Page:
My Aviation programs for 35s Message #1 Posted by Vincze on 17 Aug 2007, 11:15 a.m.
Okay, here is my listing of Aviation programs for the 35s. It is only for two two calculations right now, but I plan on extending it for others. It take me a while to write as I had a lot to learn about calculator, and also it takes me longer to write so it does not sound like a fool who does not speak english well wrote it. Here you go. Please let me know if there are any ways to optimize the programs.
Aeronautical Functions on the 35s
Víncze
Aeronautics has many calculations that the pilot uses when flying. For many decades, many pilots have relied upon the tried and true E6B flight computer to do these calculations. The E6B is nothing more than a fancy slide rule device that can compute such as time, speed and distance problems, fuel consumption, conversions, altitude and speed corrections, wind and heading issues and a few more calculations.
A disadvantage of the E6B is that it is a manual process, and takes a bit of concentration while in flight. In recent years, computerized E6B’s have come out that can perform some of these tricky manual calculations very precisely, and quickly. In fact, the HP41C series calculators had an expansion pack that could do these very nicely.
My thought is why not use our trusty and inexpensive 35s to do these. I will present here, two of the programs that I have programmed on my unit.
True Heading and Ground speed conversion
When flying, just because you choose a certain course, it does not mean that is the true course that you must fly to reach your destination. Many factors affect the true heading that you must steer, and the true ground speed. One of the major factors is the wind direction and velocity. In this program, there will be four variables that you must know to determine the true heading and the ground speed. They are true wind direction, wind velocity, true course and true airspeed (TAS). I will indicate these as variables D, V, C, and T respectively.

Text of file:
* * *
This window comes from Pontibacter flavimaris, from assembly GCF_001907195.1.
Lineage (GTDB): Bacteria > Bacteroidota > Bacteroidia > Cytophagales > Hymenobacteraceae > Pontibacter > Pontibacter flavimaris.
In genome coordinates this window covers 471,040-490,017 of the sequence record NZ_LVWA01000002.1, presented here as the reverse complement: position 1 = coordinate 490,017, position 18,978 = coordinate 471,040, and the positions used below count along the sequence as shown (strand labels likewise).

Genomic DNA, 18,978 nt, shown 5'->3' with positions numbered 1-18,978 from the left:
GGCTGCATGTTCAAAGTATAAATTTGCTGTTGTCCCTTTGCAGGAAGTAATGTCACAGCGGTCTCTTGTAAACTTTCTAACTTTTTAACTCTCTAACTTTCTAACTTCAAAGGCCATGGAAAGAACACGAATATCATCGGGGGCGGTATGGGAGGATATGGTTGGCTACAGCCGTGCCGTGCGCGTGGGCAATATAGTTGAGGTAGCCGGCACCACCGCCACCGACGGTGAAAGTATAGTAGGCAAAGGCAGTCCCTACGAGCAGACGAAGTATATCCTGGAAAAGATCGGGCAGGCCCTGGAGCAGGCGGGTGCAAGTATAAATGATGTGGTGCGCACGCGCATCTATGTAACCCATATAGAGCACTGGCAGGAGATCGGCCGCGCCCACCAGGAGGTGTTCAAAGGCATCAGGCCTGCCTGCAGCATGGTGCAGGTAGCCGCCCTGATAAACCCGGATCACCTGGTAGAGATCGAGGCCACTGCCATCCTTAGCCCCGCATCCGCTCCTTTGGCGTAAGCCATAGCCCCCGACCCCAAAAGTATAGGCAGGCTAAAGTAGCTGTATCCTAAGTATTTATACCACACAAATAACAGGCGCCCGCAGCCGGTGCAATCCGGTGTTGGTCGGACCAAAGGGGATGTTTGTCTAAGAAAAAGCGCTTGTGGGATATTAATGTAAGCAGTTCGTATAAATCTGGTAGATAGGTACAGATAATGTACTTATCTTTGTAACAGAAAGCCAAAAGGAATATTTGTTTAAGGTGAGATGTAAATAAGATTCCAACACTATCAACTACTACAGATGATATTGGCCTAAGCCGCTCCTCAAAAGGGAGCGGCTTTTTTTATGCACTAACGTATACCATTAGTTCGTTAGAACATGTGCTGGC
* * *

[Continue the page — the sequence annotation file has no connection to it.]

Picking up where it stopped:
Program Listing
H001 LBL H
H002 CLVARS
H003 SF 10
H004 WIND VEL
H005 PSE
H006 INPUT V
H007 TAS
H008 PSE
H009 INPUT T
H010 WIND DIR
H011 PSE
H012 INPUT D
H013 COURSE
H014 PSE
H015 CF 10
H016 INPUT C
H017 
H018 STO A
H019 SIN
H020 RCL V
H021 *
H022 RCL T
H023 /
H024 ASIN
H025 STO+ C
H026 RCL A
H027 X<>Y
H028 
H029 SIN
H030 RCL A
H031 SIN
H032 /
H033 RCL T
H034 *
H035 RCL C
H036 X<>Y
H037 RTN
Notes
On lines H004, H007, H010, and H013 you will notice text. This is entered by pressing the EQN key, then RCL and the alpha key until the text is entered. After the text entry, press ENTER to exit EQN mode. More information may be found on pages 1316 – 1318 of the manual.
SF 10 is set with left shift, 2.0. The . will input a 1. CF 10 is set with left shift, 3.0. If you need more explanation, see page1317 or 1411 in the manual.
Example